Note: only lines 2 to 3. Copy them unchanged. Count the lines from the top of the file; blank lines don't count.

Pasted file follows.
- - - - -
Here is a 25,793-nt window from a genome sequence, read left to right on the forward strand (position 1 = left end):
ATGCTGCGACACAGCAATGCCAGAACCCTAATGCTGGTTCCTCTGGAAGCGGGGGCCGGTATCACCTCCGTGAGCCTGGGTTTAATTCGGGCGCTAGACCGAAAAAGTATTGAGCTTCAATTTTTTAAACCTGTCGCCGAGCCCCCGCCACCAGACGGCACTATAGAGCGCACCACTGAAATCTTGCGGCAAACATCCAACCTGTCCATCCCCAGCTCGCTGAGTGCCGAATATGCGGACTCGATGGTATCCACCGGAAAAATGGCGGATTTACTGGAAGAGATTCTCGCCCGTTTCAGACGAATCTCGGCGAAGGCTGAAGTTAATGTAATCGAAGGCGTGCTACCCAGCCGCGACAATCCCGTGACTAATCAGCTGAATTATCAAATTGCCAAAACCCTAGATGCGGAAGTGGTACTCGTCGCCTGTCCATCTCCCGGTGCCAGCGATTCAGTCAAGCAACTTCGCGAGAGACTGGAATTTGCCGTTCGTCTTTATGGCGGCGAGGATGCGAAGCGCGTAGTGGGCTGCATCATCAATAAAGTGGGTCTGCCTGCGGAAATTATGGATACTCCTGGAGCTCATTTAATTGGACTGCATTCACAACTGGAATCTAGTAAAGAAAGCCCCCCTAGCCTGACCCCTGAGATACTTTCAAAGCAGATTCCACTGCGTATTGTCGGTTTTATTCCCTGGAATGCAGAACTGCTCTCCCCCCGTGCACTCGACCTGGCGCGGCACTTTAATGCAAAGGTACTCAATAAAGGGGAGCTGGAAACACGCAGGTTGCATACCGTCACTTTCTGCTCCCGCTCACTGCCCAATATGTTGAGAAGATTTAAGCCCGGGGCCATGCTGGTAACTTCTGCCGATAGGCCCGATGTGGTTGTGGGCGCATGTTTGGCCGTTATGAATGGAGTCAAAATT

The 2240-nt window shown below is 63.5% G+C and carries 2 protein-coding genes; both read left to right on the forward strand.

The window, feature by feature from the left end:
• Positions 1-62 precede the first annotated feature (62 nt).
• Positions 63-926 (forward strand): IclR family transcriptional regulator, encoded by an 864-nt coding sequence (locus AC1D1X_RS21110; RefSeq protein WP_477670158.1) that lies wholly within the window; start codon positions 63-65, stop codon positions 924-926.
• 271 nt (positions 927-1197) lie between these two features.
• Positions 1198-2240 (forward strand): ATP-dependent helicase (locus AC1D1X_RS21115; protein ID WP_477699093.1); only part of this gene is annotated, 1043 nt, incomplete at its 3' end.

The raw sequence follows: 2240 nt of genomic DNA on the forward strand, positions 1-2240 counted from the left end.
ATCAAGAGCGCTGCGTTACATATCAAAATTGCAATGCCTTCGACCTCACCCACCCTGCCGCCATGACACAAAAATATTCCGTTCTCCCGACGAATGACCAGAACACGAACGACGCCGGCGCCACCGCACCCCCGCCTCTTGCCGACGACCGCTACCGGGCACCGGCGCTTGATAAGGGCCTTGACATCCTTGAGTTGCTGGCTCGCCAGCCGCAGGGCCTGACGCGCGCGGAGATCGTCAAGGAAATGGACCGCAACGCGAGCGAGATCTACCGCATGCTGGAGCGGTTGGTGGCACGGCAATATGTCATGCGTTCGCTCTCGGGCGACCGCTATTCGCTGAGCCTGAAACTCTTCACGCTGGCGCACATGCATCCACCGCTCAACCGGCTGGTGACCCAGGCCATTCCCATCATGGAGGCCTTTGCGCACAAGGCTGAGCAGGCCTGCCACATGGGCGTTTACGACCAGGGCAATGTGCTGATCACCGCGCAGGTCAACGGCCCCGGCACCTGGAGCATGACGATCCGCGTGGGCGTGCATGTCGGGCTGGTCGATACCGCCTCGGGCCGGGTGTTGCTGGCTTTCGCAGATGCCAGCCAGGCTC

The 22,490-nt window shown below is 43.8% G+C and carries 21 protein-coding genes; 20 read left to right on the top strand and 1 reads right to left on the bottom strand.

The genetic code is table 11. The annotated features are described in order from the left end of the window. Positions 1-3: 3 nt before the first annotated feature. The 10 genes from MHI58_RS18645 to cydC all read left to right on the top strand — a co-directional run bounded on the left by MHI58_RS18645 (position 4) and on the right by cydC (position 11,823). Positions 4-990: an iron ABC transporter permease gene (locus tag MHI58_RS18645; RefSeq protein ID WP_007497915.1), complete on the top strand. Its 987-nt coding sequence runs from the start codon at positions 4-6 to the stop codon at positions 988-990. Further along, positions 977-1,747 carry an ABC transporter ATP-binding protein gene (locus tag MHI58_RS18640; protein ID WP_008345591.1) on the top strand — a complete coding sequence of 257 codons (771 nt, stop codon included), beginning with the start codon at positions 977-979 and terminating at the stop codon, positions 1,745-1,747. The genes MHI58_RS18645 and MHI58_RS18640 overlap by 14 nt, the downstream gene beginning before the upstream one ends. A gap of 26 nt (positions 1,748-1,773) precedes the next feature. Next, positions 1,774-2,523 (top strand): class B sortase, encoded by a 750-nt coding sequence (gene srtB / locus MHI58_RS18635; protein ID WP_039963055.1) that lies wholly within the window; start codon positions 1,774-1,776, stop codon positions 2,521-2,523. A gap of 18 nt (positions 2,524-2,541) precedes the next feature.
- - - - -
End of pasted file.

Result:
ATGCTGCGACACAGCAATGCCAGAACCCTAATGCTGGTTCCTCTGGAAGCGGGGGCCGGTATCACCTCCGTGAGCCTGGGTTTAATTCGGGCGCTAGACCGAAAAAGTATTGAGCTTCAATTTTTTAAACCTGTCGCCGAGCCCCCGCCACCAGACGGCACTATAGAGCGCACCACTGAAATCTTGCGGCAAACATCCAACCTGTCCATCCCCAGCTCGCTGAGTGCCGAATATGCGGACTCGATGGTATCCACCGGAAAAATGGCGGATTTACTGGAAGAGATTCTCGCCCGTTTCAGACGAATCTCGGCGAAGGCTGAAGTTAATGTAATCGAAGGCGTGCTACCCAGCCGCGACAATCCCGTGACTAATCAGCTGAATTATCAAATTGCCAAAACCCTAGATGCGGAAGTGGTACTCGTCGCCTGTCCATCTCCCGGTGCCAGCGATTCAGTCAAGCAACTTCGCGAGAGACTGGAATTTGCCGTTCGTCTTTATGGCGGCGAGGATGCGAAGCGCGTAGTGGGCTGCATCATCAATAAAGTGGGTCTGCCTGCGGAAATTATGGATACTCCTGGAGCTCATTTAATTGGACTGCATTCACAACTGGAATCTAGTAAAGAAAGCCCCCCTAGCCTGACCCCTGAGATACTTTCAAAGCAGATTCCACTGCGTATTGTCGGTTTTATTCCCTGGAATGCAGAACTGCTCTCCCCCCGTGCACTCGACCTGGCGCGGCACTTTAATGCAAAGGTACTCAATAAAGGGGAGCTGGAAACACGCAGGTTGCATACCGTCACTTTCTGCTCCCGCTCACTGCCCAATATGTTGAGAAGATTTAAGCCCGGGGCCATGCTGGTAACTTCTGCCGATAGGCCCGATGTGGTTGTGGGCGCATGTTTGGCCGTTATGAATGGAGTCAAAATT

The 2240-nt window shown below is 63.5% G+C and carries 2 protein-coding genes; both read left to right on the forward strand.